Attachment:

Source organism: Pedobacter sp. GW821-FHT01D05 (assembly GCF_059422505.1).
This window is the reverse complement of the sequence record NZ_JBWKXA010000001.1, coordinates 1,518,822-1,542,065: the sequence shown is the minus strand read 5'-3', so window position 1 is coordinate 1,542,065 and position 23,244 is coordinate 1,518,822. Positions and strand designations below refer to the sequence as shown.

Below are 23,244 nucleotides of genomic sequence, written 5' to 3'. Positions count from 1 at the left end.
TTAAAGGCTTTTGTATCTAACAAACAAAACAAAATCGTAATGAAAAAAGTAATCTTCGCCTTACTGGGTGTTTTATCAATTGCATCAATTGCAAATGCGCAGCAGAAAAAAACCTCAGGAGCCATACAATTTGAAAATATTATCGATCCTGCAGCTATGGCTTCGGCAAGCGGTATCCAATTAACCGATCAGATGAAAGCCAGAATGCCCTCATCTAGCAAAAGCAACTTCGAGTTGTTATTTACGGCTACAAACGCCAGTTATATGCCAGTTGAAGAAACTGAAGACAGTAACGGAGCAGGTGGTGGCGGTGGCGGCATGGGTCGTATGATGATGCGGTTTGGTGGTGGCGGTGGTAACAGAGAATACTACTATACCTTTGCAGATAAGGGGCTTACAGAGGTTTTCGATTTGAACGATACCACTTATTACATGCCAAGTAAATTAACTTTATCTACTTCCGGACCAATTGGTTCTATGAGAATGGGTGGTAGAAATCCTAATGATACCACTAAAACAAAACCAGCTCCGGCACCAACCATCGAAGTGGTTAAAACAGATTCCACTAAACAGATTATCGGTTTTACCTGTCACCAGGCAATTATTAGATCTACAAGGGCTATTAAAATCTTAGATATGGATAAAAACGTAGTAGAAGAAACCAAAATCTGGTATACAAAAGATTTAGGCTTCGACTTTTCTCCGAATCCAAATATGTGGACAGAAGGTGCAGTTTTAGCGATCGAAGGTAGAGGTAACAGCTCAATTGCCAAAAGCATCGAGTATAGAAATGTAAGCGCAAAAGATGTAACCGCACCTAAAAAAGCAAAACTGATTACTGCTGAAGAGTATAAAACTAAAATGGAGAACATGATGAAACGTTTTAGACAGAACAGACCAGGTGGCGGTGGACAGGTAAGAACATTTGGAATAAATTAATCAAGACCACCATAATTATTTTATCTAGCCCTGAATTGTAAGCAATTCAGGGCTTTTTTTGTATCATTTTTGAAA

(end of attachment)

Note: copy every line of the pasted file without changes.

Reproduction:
Source organism: Pedobacter sp. GW821-FHT01D05 (assembly GCF_059422505.1).
This window is the reverse complement of the sequence record NZ_JBWKXA010000001.1, coordinates 1,518,822-1,542,065: the sequence shown is the minus strand read 5'-3', so window position 1 is coordinate 1,542,065 and position 23,244 is coordinate 1,518,822. Positions and strand designations below refer to the sequence as shown.

Below are 23,244 nucleotides of genomic sequence, written 5' to 3'. Positions count from 1 at the left end.
TTAAAGGCTTTTGTATCTAACAAACAAAACAAAATCGTAATGAAAAAAGTAATCTTCGCCTTACTGGGTGTTTTATCAATTGCATCAATTGCAAATGCGCAGCAGAAAAAAACCTCAGGAGCCATACAATTTGAAAATATTATCGATCCTGCAGCTATGGCTTCGGCAAGCGGTATCCAATTAACCGATCAGATGAAAGCCAGAATGCCCTCATCTAGCAAAAGCAACTTCGAGTTGTTATTTACGGCTACAAACGCCAGTTATATGCCAGTTGAAGAAACTGAAGACAGTAACGGAGCAGGTGGTGGCGGTGGCGGCATGGGTCGTATGATGATGCGGTTTGGTGGTGGCGGTGGTAACAGAGAATACTACTATACCTTTGCAGATAAGGGGCTTACAGAGGTTTTCGATTTGAACGATACCACTTATTACATGCCAAGTAAATTAACTTTATCTACTTCCGGACCAATTGGTTCTATGAGAATGGGTGGTAGAAATCCTAATGATACCACTAAAACAAAACCAGCTCCGGCACCAACCATCGAAGTGGTTAAAACAGATTCCACTAAACAGATTATCGGTTTTACCTGTCACCAGGCAATTATTAGATCTACAAGGGCTATTAAAATCTTAGATATGGATAAAAACGTAGTAGAAGAAACCAAAATCTGGTATACAAAAGATTTAGGCTTCGACTTTTCTCCGAATCCAAATATGTGGACAGAAGGTGCAGTTTTAGCGATCGAAGGTAGAGGTAACAGCTCAATTGCCAAAAGCATCGAGTATAGAAATGTAAGCGCAAAAGATGTAACCGCACCTAAAAAAGCAAAACTGATTACTGCTGAAGAGTATAAAACTAAAATGGAGAACATGATGAAACGTTTTAGACAGAACAGACCAGGTGGCGGTGGACAGGTAAGAACATTTGGAATAAATTAATCAAGACCACCATAATTATTTTATCTAGCCCTGAATTGTAAGCAATTCAGGGCTTTTTTTGTATCATTTTTGAAA